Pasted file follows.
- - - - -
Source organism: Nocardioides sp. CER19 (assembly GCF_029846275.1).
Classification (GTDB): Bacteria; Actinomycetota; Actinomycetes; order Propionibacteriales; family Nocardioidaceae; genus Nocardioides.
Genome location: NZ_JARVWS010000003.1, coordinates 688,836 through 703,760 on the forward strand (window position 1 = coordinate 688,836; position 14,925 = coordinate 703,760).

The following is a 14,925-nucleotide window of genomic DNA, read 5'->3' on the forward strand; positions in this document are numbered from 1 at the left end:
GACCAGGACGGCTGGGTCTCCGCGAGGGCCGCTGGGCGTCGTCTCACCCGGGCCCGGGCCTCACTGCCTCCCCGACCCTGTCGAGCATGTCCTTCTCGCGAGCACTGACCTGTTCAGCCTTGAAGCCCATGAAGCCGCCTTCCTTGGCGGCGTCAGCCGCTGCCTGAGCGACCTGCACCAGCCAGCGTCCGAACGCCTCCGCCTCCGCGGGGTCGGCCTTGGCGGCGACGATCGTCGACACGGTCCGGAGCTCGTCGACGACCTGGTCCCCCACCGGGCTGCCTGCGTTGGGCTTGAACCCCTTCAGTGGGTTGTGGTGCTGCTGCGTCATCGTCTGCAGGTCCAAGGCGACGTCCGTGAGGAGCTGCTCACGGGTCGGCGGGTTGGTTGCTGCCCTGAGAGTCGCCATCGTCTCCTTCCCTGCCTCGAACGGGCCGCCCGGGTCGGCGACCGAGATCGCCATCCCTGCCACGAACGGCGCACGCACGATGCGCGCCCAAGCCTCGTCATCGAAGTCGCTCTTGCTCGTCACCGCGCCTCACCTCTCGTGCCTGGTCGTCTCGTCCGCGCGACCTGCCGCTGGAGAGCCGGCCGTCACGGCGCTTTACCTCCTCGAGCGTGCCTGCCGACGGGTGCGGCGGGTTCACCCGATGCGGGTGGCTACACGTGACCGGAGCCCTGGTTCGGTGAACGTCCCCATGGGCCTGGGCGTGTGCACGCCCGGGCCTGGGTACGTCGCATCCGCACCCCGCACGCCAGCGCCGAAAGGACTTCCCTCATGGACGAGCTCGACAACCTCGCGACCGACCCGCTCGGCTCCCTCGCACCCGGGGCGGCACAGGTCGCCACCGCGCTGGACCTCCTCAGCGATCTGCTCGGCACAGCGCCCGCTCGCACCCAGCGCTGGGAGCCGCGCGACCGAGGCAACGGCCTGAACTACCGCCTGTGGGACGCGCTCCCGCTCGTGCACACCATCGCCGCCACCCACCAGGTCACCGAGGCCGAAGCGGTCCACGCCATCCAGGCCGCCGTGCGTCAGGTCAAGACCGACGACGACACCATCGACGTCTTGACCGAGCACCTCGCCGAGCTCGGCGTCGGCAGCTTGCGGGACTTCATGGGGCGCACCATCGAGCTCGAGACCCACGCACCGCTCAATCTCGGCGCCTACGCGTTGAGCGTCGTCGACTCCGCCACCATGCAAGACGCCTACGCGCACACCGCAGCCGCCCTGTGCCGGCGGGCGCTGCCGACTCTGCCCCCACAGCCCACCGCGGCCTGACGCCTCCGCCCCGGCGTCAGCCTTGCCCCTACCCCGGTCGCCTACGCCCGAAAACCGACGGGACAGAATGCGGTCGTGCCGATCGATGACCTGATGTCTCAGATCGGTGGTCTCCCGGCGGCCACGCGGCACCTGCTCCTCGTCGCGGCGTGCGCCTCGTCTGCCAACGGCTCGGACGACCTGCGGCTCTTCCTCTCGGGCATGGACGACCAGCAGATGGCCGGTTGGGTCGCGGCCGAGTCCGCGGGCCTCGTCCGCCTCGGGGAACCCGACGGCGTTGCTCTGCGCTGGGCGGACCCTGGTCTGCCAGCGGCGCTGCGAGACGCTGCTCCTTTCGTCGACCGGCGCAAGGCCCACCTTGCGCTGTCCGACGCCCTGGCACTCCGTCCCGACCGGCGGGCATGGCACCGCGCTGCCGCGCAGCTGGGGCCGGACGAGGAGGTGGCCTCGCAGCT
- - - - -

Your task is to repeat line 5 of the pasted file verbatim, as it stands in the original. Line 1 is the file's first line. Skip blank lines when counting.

GACCAGGACGGCTGGGTCTCCGCGAGGGCCGCTGGGCGTCGTCTCACCCGGGCCCGGGCCTCACTGCCTCCCCGACCCTGTCGAGCATGTCCTTCTCGCGAGCACTGACCTGTTCAGCCTTGAAGCCCATGAAGCCGCCTTCCTTGGCGGCGTCAGCCGCTGCCTGAGCGACCTGCACCAGCCAGCGTCCGAACGCCTCCGCCTCCGCGGGGTCGGCCTTGGCGGCGACGATCGTCGACACGGTCCGGAGCTCGTCGACGACCTGGTCCCCCACCGGGCTGCCTGCGTTGGGCTTGAACCCCTTCAGTGGGTTGTGGTGCTGCTGCGTCATCGTCTGCAGGTCCAAGGCGACGTCCGTGAGGAGCTGCTCACGGGTCGGCGGGTTGGTTGCTGCCCTGAGAGTCGCCATCGTCTCCTTCCCTGCCTCGAACGGGCCGCCCGGGTCGGCGACCGAGATCGCCATCCCTGCCACGAACGGCGCACGCACGATGCGCGCCCAAGCCTCGTCATCGAAGTCGCTCTTGCTCGTCACCGCGCCTCACCTCTCGTGCCTGGTCGTCTCGTCCGCGCGACCTGCCGCTGGAGAGCCGGCCGTCACGGCGCTTTACCTCCTCGAGCGTGCCTGCCGACGGGTGCGGCGGGTTCACCCGATGCGGGTGGCTACACGTGACCGGAGCCCTGGTTCGGTGAACGTCCCCATGGGCCTGGGCGTGTGCACGCCCGGGCCTGGGTACGTCGCATCCGCACCCCGCACGCCAGCGCCGAAAGGACTTCCCTCATGGACGAGCTCGACAACCTCGCGACCGACCCGCTCGGCTCCCTCGCACCCGGGGCGGCACAGGTCGCCACCGCGCTGGACCTCCTCAGCGATCTGCTCGGCACAGCGCCCGCTCGCACCCAGCGCTGGGAGCCGCGCGACCGAGGCAACGGCCTGAACTACCGCCTGTGGGACGCGCTCCCGCTCGTGCACACCATCGCCGCCACCCACCAGGTCACCGAGGCCGAAGCGGTCCACGCCATCCAGGCCGCCGTGCGTCAGGTCAAGACCGACGACGACACCATCGACGTCTTGACCGAGCACCTCGCCGAGCTCGGCGTCGGCAGCTTGCGGGACTTCATGGGGCGCACCATCGAGCTCGAGACCCACGCACCGCTCAATCTCGGCGCCTACGCGTTGAGCGTCGTCGACTCCGCCACCATGCAAGACGCCTACGCGCACACCGCAGCCGCCCTGTGCCGGCGGGCGCTGCCGACTCTGCCCCCACAGCCCACCGCGGCCTGACGCCTCCGCCCCGGCGTCAGCCTTGCCCCTACCCCGGTCGCCTACGCCCGAAAACCGACGGGACAGAATGCGGTCGTGCCGATCGATGACCTGATGTCTCAGATCGGTGGTCTCCCGGCGGCCACGCGGCACCTGCTCCTCGTCGCGGCGTGCGCCTCGTCTGCCAACGGCTCGGACGACCTGCGGCTCTTCCTCTCGGGCATGGACGACCAGCAGATGGCCGGTTGGGTCGCGGCCGAGTCCGCGGGCCTCGTCCGCCTCGGGGAACCCGACGGCGTTGCTCTGCGCTGGGCGGACCCTGGTCTGCCAGCGGCGCTGCGAGACGCTGCTCCTTTCGTCGACCGGCGCAAGGCCCACCTTGCGCTGTCCGACGCCCTGGCACTCCGTCCCGACCGGCGGGCATGGCACCGCGCTGCCGCGCAGCTGGGGCCGGACGAGGAGGTGGCCTCGCAGCT